You can apply for Disabled Students’ Allowances (DSAs) if you have a:
- disability or long-term health condition
- mental health condition
- specific learning difficulty like dyslexia or dyspraxia
You must also:
- be an undergraduate or postgraduate student (including Open University or distance learning)
- have a condition that affects your ability to study
- qualify for student finance from Student Finance England
- be studying on a course that lasts at least a year
Who isn’t eligible
You can’t get DSAs from Student Finance England if you’re:
- an EU student
- eligible for an NHS Disabled Students’ Allowance (this is a separate scheme)
- getting equivalent support from another funding source – eg from your university or a social work bursary
Proving you’re eligible
You won’t automatically get DSAs – you need proof of your eligibility.
|Disabilities or long-term health condition||Report or letter from your doctor or consultant|
|Mental-health condition||Report or letter from your doctor or consultant – you can also fill in the Mental Health Evidence form (PDF, 60KB)|
|Specific learning difficulty such as dyslexia||A ‘diagnostic assessment’ from a psychologist or suitably qualified specialist teacher – you’ll need to get reassessed if you had this done when you were under 16|
You could get help from the Access to Learning Fund if you need a new diagnostic assessment.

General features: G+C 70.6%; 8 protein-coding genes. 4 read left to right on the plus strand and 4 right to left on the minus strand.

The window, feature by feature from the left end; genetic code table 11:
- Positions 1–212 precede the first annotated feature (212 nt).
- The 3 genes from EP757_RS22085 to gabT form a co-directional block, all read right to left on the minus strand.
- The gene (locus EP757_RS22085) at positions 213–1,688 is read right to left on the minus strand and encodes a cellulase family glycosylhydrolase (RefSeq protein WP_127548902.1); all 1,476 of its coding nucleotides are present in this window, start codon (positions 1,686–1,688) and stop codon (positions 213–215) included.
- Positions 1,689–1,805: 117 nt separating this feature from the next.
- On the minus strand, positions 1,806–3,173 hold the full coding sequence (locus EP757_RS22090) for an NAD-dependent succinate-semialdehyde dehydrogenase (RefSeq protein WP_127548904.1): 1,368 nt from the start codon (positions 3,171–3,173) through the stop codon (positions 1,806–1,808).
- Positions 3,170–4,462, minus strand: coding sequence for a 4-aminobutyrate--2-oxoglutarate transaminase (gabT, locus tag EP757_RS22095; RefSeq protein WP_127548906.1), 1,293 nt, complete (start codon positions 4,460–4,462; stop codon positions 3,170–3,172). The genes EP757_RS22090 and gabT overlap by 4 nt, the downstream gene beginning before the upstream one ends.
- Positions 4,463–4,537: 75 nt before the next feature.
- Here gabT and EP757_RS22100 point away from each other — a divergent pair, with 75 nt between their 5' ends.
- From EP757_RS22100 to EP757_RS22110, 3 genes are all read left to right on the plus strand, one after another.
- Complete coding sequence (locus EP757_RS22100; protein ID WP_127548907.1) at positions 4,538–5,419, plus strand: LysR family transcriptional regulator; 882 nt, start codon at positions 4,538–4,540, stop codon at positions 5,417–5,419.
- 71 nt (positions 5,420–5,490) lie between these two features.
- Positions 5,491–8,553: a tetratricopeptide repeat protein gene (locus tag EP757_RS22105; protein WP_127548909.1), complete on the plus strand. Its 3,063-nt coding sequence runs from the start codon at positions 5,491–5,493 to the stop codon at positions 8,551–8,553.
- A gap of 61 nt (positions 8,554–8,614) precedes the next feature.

Your course must be in the UK and one of the following:
- a first degree, eg BA, BSc or BEd
- a Foundation Degree
- a Certificate of Higher Education
- a Diploma of Higher Education (DipHE)
- a Higher National Certificate (HNC)
- a Higher National Diploma (HND)
- a Postgraduate Certificate of Education (PGCE)
- a postgraduate course
- Initial Teacher Training
Check with your university or college that your course is recognised.
Part-time course intensity
For part-time students, your course intensity can affect how much you get.
‘Course intensity’ means how long your course takes to complete each year compared to an equivalent full-time course. You can check course intensity with your university or college.
The rules are different depending on when your course begins.
Part-time courses starting before 1 September 2012
Your course must not last more than twice as long as the equivalent full-time course.
Part-time courses starting from 1 September 2012
You must study at a rate of at least 25% of an equivalent full-time course in each academic year. The course must last at least 1 year.
This information was sourced from the Gov.uk website in May 2014